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What: Shares of biotech blue-chip giant Celgene (NASDAQ:CELG) are surging in Wednesday's trading session, up as much as 11% at one point, after the company announced that it had settled long-standing patent litigation concerning its multiple myeloma blockbuster Revlimid.

So what: The issue concerned the potential entrance of generic competitors to Revlimid, and was headed by Natco Pharma, Arrow International, and Watson Laboratories.

According to Celgene's press release, which actually came out after the market close yesterday, Celgene will allow generic competitors of Revlimid to fully enter the market by late January 2026, a little over a year before the expiration of Revlimid's last patent in April 2017. Natco will receive a limited-volume license to sell a generic version of Revlimid beginning in March 2022, and its capacity to sell generic Revlimid will be increased each 12-month period through March 2025. The press release suggests Natco is not expected to produce more than a third of Revlimid capsules that are dispensed annually in this period.

Revlimid

Image source: Celgene.

Now what: "Why on Earth would Celgene make this move?" you may wonder. It has everything to do with securing the long-tail growth opportunity for Revlimid. Despite its last patent expiring in 2027, it was long suspected on Wall Street that Revlimid could face a flood of generic competition between 2022 and 2025. However, by striking this deal with Natco, Arrow, and Watson, Celgene has secured the potential for substantial Revlimid growth through the mid-2020s.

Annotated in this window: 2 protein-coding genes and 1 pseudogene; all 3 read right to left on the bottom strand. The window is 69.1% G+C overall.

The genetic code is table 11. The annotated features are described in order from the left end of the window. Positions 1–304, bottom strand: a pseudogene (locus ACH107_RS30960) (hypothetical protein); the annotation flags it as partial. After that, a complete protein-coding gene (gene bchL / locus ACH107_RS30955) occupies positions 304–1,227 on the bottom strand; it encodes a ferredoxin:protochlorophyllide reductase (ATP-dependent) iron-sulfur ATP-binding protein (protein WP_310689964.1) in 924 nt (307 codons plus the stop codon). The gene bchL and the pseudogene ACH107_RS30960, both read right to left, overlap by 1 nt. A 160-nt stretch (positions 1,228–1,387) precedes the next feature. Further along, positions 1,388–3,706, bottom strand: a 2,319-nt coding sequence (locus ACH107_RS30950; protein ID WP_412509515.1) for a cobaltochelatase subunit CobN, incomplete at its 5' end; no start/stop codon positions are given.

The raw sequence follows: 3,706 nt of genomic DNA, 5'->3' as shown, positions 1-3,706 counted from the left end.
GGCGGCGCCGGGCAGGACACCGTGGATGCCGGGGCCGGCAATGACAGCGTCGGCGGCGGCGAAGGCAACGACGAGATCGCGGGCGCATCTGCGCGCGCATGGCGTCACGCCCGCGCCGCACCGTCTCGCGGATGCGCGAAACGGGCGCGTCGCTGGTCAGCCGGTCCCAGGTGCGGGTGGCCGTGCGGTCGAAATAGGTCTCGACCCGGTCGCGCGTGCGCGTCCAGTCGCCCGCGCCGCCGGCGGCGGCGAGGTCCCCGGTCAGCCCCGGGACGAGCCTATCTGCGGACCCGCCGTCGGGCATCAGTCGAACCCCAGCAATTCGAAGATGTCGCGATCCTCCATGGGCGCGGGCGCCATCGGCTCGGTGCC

Additionally, it's also prevented Revlimid sales from falling off a cliff. By forging a deal with generic competitors Revlimid sales will eventually be affected, but the sales decline will be more gradual than steep, giving Celgene ample opportunity to prevent a year-over-year revenue decline with the introduction of new therapies.

As a whole, Celgene appears to be one of the best run biotech companies. It has the ability to grow through label expansion (including more than half a dozen ongoing studies for Revlimid and a half-dozen for anti-inflammatory pill Otezla), via its 31 ongoing collaborations, and through acquisitions, such as its purchase of Receptos for $7.2 billion, giving it access to experimental next-generation relapsing multiple sclerosis treatment ozanimod. If you're looking for growth stocks to add to your portfolio, Celgene would certainly be worth a look.

Sean Williams has no material interest in any companies mentioned in this article. You can follow him on CAPS under the screen name TMFUltraLong, track every pick he makes under the screen name TrackUltraLong, and check him out on Twitter, where he goes by the handle @TMFUltraLong.

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